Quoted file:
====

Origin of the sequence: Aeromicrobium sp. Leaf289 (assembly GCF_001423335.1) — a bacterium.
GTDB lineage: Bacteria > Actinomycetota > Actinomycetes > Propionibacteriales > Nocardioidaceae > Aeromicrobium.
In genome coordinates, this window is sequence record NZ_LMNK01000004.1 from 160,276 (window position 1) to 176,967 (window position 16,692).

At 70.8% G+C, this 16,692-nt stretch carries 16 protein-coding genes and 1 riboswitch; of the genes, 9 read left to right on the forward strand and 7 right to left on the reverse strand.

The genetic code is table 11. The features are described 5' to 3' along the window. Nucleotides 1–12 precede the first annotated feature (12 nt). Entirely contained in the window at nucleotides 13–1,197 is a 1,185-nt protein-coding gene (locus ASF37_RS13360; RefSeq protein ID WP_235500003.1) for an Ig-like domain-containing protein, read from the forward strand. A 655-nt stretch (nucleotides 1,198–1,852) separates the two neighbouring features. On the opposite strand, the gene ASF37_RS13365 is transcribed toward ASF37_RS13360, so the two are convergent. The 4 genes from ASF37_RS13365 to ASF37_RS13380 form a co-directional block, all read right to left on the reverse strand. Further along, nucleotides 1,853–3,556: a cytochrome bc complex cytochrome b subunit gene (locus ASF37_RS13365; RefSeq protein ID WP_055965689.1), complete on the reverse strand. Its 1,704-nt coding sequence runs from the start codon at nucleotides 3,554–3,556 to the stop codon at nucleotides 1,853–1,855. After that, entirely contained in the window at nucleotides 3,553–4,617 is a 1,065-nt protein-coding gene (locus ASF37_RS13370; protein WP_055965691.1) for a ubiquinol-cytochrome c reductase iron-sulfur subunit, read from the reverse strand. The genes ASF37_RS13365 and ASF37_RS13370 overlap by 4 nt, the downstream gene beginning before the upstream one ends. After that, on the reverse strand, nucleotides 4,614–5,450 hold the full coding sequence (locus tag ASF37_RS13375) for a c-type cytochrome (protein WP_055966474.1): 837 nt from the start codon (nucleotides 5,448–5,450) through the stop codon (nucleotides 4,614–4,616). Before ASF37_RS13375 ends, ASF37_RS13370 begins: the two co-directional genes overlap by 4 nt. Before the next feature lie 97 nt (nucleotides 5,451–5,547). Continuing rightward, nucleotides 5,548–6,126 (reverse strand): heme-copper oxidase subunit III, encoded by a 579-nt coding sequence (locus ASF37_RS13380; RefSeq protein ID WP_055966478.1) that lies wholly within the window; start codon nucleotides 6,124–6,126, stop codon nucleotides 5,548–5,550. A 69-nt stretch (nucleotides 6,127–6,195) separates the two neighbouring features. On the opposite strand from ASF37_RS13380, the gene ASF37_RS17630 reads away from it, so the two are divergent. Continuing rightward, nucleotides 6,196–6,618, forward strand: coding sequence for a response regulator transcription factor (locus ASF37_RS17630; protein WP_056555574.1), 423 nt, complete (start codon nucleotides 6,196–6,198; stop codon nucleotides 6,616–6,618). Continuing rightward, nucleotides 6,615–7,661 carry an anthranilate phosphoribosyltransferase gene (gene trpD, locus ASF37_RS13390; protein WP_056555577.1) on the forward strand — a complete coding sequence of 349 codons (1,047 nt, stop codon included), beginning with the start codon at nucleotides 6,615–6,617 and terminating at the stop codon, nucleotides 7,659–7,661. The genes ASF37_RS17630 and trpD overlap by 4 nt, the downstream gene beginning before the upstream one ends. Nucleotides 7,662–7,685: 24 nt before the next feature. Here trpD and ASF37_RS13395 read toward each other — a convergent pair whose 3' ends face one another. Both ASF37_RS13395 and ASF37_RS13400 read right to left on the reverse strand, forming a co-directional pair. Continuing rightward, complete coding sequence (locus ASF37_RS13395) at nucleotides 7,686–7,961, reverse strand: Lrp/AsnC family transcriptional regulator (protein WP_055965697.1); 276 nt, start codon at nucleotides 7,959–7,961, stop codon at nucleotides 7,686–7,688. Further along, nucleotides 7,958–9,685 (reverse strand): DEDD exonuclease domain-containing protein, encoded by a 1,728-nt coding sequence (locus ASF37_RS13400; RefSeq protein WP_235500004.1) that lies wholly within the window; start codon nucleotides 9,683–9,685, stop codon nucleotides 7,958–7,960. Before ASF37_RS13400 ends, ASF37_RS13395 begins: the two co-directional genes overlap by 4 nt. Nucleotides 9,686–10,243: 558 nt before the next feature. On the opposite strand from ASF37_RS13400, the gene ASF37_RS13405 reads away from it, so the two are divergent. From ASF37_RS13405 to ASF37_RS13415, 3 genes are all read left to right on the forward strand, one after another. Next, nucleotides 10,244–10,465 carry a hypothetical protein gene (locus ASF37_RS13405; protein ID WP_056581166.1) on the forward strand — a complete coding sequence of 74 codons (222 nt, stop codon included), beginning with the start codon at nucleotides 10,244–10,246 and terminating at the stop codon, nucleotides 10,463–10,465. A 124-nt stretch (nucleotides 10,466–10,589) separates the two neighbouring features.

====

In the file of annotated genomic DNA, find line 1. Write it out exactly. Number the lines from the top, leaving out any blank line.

Origin of the sequence: Aeromicrobium sp. Leaf289 (assembly GCF_001423335.1) — a bacterium.